Autry’s second screen horse was Champion Jr., a lighter sorrel with four stockings and a narrow blaze ending in an arrow tip. This horse appeared in Autry’s films from 1946 to 1950. For his Republic Pictures film appearances he was credited as the “Wonder Horse of the West”; for his Columbia Pictures film appearances he was credited as the “World’s Wonder Horse”. He appeared with Autry at Madison Square Garden in 1946. Champion Jr. was over 30 years old when he died in August 1977. In the late 1940s, a well-trained trick pony named Little Champ, with a blaze-face and four stockings, joined Gene’s stable and appeared in three Autry films and joined him in various personal appearances.
Autry’s third screen horse was Television Champion, also a light sorrel with four white stockings, but with a wide blaze that covered his nose. Owned by Autry’s wife Ina, he resembled Champion Jr., but had his mane and tail bleached. Television Champion appeared in Autry’s later films from 1950 to 1953 and in all 91 television episodes of The Gene Autry Show and all 26 episodes of The Adventures of Champion during the 1950s.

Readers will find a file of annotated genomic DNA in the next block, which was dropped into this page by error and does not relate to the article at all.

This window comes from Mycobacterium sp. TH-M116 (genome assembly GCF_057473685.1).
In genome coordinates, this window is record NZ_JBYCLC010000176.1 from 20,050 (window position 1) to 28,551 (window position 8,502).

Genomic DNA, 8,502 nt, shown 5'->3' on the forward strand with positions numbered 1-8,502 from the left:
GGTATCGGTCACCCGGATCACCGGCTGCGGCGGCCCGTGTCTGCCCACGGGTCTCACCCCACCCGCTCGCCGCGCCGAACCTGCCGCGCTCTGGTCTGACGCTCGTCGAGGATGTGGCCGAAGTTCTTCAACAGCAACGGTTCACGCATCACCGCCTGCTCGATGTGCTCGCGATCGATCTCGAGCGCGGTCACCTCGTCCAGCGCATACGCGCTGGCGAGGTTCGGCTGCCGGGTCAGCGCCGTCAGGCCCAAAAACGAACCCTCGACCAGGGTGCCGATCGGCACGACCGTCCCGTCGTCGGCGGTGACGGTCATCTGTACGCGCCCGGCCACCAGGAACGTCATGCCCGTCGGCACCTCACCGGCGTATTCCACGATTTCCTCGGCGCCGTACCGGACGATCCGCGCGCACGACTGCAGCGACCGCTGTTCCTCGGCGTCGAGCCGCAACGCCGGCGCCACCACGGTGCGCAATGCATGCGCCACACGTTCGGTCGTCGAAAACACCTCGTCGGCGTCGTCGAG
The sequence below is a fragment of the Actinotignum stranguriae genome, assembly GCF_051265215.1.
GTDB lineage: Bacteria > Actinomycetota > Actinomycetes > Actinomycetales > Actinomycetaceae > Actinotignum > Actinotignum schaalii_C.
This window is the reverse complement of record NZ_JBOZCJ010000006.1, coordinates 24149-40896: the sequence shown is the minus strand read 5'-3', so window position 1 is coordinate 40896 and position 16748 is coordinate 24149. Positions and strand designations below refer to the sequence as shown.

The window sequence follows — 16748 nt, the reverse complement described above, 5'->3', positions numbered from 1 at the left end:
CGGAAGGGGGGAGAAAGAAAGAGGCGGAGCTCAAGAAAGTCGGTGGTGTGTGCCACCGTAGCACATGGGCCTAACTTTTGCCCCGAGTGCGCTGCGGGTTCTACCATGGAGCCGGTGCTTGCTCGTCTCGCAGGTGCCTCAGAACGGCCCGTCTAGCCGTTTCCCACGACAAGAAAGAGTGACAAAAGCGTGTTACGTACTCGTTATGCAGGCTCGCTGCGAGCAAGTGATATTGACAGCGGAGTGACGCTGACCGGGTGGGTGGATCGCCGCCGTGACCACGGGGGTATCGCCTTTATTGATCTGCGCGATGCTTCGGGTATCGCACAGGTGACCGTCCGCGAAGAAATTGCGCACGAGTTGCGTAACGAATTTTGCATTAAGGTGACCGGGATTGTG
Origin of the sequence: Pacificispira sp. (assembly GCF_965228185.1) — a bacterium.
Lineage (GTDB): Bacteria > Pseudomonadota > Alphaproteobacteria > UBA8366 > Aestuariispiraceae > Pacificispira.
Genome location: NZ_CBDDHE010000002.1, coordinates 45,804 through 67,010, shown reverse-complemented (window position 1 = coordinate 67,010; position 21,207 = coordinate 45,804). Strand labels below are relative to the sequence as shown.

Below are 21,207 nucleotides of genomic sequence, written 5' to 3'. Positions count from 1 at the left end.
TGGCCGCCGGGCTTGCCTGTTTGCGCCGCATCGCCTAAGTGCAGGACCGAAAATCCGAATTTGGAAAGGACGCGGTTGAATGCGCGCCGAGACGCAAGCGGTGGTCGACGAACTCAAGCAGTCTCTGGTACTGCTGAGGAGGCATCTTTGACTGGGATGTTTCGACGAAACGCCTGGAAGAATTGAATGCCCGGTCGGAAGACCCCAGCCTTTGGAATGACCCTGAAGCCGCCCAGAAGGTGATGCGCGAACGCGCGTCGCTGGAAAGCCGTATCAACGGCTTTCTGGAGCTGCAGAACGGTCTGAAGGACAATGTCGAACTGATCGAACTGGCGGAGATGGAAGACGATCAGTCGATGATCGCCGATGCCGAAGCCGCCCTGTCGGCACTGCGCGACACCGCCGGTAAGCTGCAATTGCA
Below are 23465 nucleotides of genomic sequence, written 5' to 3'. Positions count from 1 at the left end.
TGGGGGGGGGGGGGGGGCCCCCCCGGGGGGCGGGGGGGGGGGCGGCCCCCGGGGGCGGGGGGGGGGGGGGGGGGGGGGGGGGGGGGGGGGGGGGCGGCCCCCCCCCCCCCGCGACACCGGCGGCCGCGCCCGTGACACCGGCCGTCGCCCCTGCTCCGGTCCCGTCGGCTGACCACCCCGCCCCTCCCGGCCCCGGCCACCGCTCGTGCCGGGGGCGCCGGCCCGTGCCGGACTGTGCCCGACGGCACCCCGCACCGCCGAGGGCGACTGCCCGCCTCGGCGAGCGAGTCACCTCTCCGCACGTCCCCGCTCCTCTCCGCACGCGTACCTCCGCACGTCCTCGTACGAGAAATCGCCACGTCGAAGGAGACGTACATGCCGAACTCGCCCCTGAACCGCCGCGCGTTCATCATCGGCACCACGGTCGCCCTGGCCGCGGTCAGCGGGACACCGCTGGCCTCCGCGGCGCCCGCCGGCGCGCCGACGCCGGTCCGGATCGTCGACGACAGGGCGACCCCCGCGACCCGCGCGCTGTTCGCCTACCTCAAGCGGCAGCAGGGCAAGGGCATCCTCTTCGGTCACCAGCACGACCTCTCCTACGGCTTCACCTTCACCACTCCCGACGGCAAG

Throughout the years, several other “Champions” served as doubles for film stunts and personal appearances, including Little Champ, Lindy Champion, and Touring Champion. In 1940, Lindy Champion became the first horse to fly from California to New York to appear with Autry at Madison Square Garden for the World’s Championship Rodeo. Touring Champion, a darker sorrel with a medium blaze and four white stockings, became one of Autry’s most reliable horses for public appearances. Autry paid $1,500 for the horse, which was part Morgan and part Tennessee Walking Horse. Touring Champion is seen in several scenes of Gaucho Serenade (1940), including the “Song at Sunset” scene with Mary Lee, and appeared with Autry in rodeos and stage shows throughout the late 1940s and early 1950s, including an appearance in England in 1953. His hoof prints appear next to Autry’s handprints at Grauman’s Chinese Theatre in Hollywood. It is not known when Touring Champion died. Champion Three, a sorrel with four white stockings and a crooked blaze, appeared with Autry at personal appearances in the late 1950s until 1960, when he retired to Melody Ranch in Newhall, California, where he died in 1990. In the “Deep in the Heart of Texas” scene from Heart of the Rio Grande (1942) we see an unidentified Champion that has three white stockings and a white blaze face similar to, but different than, that of Touring Champion.